Wednesday, September 30, 2009

Slender Yellow Wood Sorrel (Oxalis stricta)

The gold-cup sorrel from his gauzy screen Shone like a fairy crown, enchased and beaded, Left on some morn, when light flashed in their eyes unheeded. --- Joseph Rodman Drake, "Bronx" Common Name: Slender Yellow Wood Sorrel Scientific Name: Oxalis stricta

Description

Yellow woodsorrel emerges from a taproot and forms small, erect, bushy plants up to 20 inches tall. The stems are slender, gray-green, pubescent, slightly ascending, and branched at the base. They will occasionally root at nodes. [1] Leaves: alternate with three heart-shaped leaflets, three-parted palmate-compound, less than one inch across, pale green, with long petioles; radially-symmetrical; slender stalk usually up to 8 inches tall. [1] Flowers: yellow with five petals. They are up to 1/2 inch across and borne at end of stems in clusters of one to four. The are borne during May to September. [1] The leaves, stem, and flowers of the wood sorrel taste lemony. "Sorrel" comes from a French word for sour, and "Oxalis" comes from oxys, which means sharp or acidic in Greek. [2] The delicate leaves fold shut to protect themselves from direct sunlight. They also shut when it gets dark, possibly to protect themselves from the cold of night, or from damage from too much dew. Folklore describes the wood sorrel as praying by folding its leaves at night. [2] The edible fruit is a straight capsule about as long and wide as a child’s toenail clipping. Inside are tiny, round reddish-brown seeds. If you touch a very ripe fruit, its sides split apart and the seeds pop out. [2]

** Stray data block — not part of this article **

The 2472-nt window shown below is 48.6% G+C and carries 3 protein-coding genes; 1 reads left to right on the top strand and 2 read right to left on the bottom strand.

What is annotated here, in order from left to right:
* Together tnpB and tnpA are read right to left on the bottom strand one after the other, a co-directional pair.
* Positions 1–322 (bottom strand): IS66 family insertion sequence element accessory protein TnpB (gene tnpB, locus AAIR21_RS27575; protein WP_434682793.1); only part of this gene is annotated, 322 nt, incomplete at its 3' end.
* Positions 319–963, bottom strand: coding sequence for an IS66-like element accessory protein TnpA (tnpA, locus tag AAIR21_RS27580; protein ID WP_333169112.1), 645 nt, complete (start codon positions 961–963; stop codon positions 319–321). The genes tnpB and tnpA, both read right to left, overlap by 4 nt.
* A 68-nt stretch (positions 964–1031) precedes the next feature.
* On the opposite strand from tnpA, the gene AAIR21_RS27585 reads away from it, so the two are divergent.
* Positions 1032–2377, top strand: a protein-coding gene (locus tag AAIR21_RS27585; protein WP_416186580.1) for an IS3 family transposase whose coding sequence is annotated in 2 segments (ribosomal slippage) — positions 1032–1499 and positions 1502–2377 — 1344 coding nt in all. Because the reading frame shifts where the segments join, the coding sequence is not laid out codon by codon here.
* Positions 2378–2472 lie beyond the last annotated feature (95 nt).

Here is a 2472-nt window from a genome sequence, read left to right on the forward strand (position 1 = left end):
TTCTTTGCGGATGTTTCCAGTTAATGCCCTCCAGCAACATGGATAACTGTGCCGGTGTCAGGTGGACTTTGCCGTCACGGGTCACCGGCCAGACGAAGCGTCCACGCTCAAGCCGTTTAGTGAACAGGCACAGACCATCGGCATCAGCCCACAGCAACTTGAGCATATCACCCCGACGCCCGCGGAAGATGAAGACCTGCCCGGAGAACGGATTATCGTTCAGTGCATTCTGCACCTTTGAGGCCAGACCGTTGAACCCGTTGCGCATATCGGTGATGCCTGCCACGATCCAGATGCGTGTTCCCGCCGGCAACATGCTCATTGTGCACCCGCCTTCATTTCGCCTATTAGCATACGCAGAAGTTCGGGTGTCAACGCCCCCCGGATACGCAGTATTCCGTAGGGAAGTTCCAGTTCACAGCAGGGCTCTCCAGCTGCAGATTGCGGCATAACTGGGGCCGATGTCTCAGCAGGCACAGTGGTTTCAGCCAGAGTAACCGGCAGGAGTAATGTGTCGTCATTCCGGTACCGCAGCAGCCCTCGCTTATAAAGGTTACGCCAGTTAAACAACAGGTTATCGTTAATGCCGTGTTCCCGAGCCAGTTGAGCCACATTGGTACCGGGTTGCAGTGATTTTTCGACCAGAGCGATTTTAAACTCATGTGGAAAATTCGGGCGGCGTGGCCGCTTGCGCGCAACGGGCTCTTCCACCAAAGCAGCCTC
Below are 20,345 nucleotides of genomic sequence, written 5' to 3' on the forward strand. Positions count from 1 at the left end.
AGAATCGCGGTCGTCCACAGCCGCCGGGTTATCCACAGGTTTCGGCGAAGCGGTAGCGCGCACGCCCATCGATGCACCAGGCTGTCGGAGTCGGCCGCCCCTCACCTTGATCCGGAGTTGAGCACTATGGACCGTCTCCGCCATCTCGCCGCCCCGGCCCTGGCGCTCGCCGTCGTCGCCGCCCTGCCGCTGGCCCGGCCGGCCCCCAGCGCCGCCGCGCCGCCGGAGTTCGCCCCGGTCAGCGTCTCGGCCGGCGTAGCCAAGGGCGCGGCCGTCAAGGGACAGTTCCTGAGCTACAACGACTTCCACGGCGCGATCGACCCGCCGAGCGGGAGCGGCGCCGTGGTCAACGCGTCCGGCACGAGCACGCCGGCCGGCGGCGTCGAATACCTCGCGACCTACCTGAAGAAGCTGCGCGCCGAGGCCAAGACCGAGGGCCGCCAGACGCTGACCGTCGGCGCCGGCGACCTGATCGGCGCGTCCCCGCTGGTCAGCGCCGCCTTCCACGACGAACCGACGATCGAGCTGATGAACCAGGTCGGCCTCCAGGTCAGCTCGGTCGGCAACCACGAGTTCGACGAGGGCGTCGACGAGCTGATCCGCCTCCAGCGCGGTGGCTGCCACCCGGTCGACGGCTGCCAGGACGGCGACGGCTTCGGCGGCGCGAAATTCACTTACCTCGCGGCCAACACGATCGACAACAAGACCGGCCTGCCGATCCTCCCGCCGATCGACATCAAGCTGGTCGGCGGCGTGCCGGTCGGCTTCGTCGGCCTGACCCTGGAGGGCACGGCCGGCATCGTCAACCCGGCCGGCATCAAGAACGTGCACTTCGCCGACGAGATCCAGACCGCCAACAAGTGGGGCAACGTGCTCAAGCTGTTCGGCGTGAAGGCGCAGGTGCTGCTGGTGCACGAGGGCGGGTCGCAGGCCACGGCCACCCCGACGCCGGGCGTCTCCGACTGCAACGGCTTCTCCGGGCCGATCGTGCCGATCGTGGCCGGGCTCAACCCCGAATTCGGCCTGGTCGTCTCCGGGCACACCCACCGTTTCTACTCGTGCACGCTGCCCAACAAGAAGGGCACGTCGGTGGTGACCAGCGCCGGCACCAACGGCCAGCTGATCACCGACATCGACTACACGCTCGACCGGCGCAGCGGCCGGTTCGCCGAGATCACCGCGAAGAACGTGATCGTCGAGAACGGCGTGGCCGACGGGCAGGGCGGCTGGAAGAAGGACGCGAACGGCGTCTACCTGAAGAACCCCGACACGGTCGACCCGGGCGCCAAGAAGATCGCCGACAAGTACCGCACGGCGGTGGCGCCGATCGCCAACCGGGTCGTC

Uses

Use wood sorrel leaves, flowers, and fruit capsules raw in salads. Cook them in soups, stews, or other dishes. Make a tea with them: pour boiling water over a handful of leaves, stems, and flowers. Let them sit, covered, away from the heat, 20 minutes. Strain out the plants, sweeten if you want, and drink the lemony-tasting tea. Or chill it first, to make ice tea. Sorrels are loaded with vitamin C. [2] Use the leaves fresh in salads or beans, or chop and sprinkle on fish over the fire for a unique lemony taste that will draw raves (get rid of the tough stems first, though). The plant does contain Oxalic Acid, but if you just use it as a compliment to the main meal or an addition to a side dish, this plant is perfectly safe for ingestion, and when cooked, the Oxalic Acid is much reduced anyway. At home, use Oxalis in place of lemon for a subtly different taste. Add to sauces, soups, salads, greens, beans, or peas for a refreshing spark. [3] [1] href=http://www.turf.uiuc.edu/weed_web/descriptions/oxalis.htm [2] http://www.wildmanstevebrill.com./Plants.Folder/Sorrel.html [3] http://www.gardensablaze.com/HerbOxalisRec.htm